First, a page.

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Radar: can see 2 squares.
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Stealth fighters can do almost everything normal jet fighters do and more. They can execute all air missions, except air superiority. Due to their stealth technology, stealth fighters are very difficult to intercept by enemy air superiority fighters, and/or SAM batteries. And they have radar that allows them to see two squares, regardless of blocking terrain.
A city must have oil and aluminum in its Strategic Resource box to build a stealth fighter.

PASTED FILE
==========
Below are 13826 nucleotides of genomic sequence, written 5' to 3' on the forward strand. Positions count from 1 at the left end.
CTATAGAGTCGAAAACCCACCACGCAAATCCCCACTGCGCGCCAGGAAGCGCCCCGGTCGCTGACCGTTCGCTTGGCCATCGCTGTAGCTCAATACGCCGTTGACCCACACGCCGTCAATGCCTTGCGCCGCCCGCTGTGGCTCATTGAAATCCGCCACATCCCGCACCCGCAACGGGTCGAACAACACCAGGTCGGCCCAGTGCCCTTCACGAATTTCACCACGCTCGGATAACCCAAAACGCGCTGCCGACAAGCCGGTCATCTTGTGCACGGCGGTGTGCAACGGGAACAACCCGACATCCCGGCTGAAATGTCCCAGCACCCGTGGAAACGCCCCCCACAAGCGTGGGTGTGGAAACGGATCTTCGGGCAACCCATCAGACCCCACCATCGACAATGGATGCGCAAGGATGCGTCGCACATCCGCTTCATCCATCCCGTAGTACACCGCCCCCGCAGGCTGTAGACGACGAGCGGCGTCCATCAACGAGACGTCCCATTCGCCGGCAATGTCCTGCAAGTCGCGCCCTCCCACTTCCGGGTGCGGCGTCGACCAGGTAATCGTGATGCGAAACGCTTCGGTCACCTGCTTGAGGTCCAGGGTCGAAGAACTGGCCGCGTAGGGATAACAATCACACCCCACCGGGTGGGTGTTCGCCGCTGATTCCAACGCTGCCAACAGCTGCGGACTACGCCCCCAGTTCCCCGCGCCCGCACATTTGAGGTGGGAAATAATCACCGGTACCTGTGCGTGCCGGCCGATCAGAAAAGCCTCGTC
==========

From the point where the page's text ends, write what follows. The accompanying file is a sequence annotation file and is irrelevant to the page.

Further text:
Starting in the Second World War, radar technology came into widespread use both for detection and targeting of aircraft. Because of this, aeronautical engineers began searching for ways to make aircraft less "visible" to electronic tracking and weapon systems. The earliest stealth technologies consisted of coating aircraft with materials that would absorb rather than deflect a radar signal. In the late 1970s, designs incorporating this technology, as well as a unique fuselage shape designed to deflect radar away from its source, were prototyped. The first true stealth fighter, the Lockheed F-117A, flew for the first time on June 18, 1981. This fighter, incorporating the latest anti-radar and anti-thermal innovations, is capable of entering enemy territory, delivering its payload, and returning to base with little chance of detection. These unique, black aircraft served well in the Persian Gulf War in 1991, and have served as the basis for further development of stealth aircraft technology.